Cordilleran Section - 97th Annual Meeting, and Pacific Section, American Association of Petroleum Geologists (April 9-11, 2001)

Paper No. 0
Presentation Time: 10:30 AM


SYLVESTER, Arthur Gibbs, Geological Sciences, Univ of California, Santa Barbara, CA 93016-9630,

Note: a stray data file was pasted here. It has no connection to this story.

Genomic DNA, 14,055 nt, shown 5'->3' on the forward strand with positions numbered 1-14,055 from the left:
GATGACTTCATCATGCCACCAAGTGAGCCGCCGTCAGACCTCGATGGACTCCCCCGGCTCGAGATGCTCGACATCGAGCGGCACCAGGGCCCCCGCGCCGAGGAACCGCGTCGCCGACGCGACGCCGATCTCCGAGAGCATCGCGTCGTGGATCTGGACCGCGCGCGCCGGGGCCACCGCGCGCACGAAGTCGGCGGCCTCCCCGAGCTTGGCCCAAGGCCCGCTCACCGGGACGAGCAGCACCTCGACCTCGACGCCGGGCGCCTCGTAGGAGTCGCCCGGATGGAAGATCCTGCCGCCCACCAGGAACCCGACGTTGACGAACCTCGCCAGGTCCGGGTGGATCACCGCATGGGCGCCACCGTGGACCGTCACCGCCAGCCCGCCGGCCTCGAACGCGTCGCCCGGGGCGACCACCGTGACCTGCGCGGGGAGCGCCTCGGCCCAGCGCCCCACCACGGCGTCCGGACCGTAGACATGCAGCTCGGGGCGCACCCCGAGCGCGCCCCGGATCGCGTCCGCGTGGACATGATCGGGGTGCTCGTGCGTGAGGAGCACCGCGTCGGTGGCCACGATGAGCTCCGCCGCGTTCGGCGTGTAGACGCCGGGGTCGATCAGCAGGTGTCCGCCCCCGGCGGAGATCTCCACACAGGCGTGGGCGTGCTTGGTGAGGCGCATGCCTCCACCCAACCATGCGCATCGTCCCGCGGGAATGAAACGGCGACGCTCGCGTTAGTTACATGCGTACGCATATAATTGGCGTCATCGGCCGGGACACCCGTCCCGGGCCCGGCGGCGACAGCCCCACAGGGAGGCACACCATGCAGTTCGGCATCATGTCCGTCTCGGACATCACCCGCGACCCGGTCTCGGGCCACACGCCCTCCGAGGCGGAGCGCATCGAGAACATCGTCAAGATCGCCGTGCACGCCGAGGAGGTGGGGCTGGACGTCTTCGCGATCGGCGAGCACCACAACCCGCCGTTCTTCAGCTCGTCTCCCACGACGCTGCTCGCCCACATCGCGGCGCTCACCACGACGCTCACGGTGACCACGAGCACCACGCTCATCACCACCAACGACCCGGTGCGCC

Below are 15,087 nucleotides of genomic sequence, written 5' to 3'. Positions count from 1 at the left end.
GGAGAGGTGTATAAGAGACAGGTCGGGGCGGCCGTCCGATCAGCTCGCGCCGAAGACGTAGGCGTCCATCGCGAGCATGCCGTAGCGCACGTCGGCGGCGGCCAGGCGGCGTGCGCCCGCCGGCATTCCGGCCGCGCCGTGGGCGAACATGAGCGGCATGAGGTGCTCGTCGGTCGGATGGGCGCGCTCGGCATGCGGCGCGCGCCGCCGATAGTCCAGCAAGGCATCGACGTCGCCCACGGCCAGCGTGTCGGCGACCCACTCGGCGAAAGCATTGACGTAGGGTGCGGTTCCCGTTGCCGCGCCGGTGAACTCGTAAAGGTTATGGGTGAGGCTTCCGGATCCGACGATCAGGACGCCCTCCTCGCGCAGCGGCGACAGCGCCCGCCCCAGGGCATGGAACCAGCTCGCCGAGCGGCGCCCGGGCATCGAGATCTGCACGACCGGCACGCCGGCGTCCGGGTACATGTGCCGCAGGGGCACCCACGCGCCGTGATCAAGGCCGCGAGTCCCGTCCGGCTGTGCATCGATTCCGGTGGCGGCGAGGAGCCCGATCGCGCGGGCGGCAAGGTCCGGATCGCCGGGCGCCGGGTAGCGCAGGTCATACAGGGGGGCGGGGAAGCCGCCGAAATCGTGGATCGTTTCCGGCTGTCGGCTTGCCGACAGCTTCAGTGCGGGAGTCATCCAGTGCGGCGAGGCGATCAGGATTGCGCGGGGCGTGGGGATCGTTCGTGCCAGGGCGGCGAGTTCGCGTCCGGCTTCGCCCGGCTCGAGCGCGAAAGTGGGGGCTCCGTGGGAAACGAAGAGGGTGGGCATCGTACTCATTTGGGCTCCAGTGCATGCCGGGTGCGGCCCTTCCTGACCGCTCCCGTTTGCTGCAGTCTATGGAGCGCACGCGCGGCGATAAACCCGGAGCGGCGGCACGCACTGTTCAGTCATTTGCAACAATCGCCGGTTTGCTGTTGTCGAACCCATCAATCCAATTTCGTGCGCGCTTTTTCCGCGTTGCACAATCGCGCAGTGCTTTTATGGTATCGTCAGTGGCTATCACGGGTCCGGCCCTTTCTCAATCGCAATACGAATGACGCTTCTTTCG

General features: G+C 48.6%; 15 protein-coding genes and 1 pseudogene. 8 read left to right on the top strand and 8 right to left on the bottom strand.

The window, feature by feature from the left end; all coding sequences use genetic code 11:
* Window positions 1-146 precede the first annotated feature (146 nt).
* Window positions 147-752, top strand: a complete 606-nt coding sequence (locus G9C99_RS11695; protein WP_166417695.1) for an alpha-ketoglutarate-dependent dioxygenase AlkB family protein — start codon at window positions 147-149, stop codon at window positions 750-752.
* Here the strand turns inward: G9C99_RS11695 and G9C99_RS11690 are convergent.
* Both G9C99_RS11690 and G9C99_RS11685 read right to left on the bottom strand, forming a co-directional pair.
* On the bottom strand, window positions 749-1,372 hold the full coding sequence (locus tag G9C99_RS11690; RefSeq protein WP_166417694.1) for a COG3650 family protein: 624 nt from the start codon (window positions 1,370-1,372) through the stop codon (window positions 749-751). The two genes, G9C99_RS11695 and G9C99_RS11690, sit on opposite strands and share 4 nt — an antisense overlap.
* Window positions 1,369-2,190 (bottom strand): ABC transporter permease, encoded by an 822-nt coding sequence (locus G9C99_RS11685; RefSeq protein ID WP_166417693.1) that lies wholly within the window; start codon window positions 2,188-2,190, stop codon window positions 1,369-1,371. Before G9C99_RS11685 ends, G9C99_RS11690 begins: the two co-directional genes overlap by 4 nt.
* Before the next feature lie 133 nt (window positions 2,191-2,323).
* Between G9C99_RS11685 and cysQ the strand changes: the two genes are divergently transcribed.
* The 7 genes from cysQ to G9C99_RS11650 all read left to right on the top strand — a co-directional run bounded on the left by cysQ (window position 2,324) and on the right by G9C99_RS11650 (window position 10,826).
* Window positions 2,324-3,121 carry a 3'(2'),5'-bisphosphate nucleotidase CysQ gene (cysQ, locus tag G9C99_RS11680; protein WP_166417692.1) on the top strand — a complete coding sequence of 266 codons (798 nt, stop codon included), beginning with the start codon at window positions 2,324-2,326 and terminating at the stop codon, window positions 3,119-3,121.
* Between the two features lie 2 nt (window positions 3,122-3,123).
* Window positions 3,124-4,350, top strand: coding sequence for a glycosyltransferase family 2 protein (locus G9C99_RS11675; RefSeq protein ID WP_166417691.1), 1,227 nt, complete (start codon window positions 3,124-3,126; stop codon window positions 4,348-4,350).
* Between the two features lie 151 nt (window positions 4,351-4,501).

Southern California geology has been absolutely revolutionized since California Division of Mines and Geology Bulletin 170, "The Geology of Southern California.", was published in 1954. For example, the volume contains a reasonably good fault map of the region, so what more could we possibly want to know that was not known then? Well clearly we’d like to know when, where, what size, and how frequently earthquakes occurred on the faults. How much and which way has displacement has occurred on each fault? How much of a fault slips at any given time? How deep do faults extend? How do diverse faults relate to one another? How do the Tertiary basins relate to the faulting? Why do the faults exist in the first place? Several southern California geologists with their special expertise caused quantum jumps in our understanding of California’s faults by tackling these and many other questions in the context of the scientific understanding, dogma, and available technology of the time. Tanya Atwater (plate tectonics), John Crowell (strike-slip basin formation), Clarence Allen (seismotectonics), Kerry Sieh (paleoseismology) provided crucial details that extended our understanding of California faults well beyond their mere locations. Indeed, numerous petrologic, geomorphic, sedimentologic, geophysical problems, some of which we delude ourselves by presuming they are solved, were posed by "Geology of southern California" and are still waiting for intrepid people to ask the right questions. At times we babble so confidently about our apparent understanding of California that our students must wonder if anything remains for them to do. Yes, plenty! New questions will always arise and scream for new technology and new talent to solve. I have no doubt that those same students will become "senior geologists" someday, and will congratulate themselves on how many problems they’ve solved, but will still wring their hands and knot their brows over problems, both simple and complex, that they and we "seniors" never got to or imagined.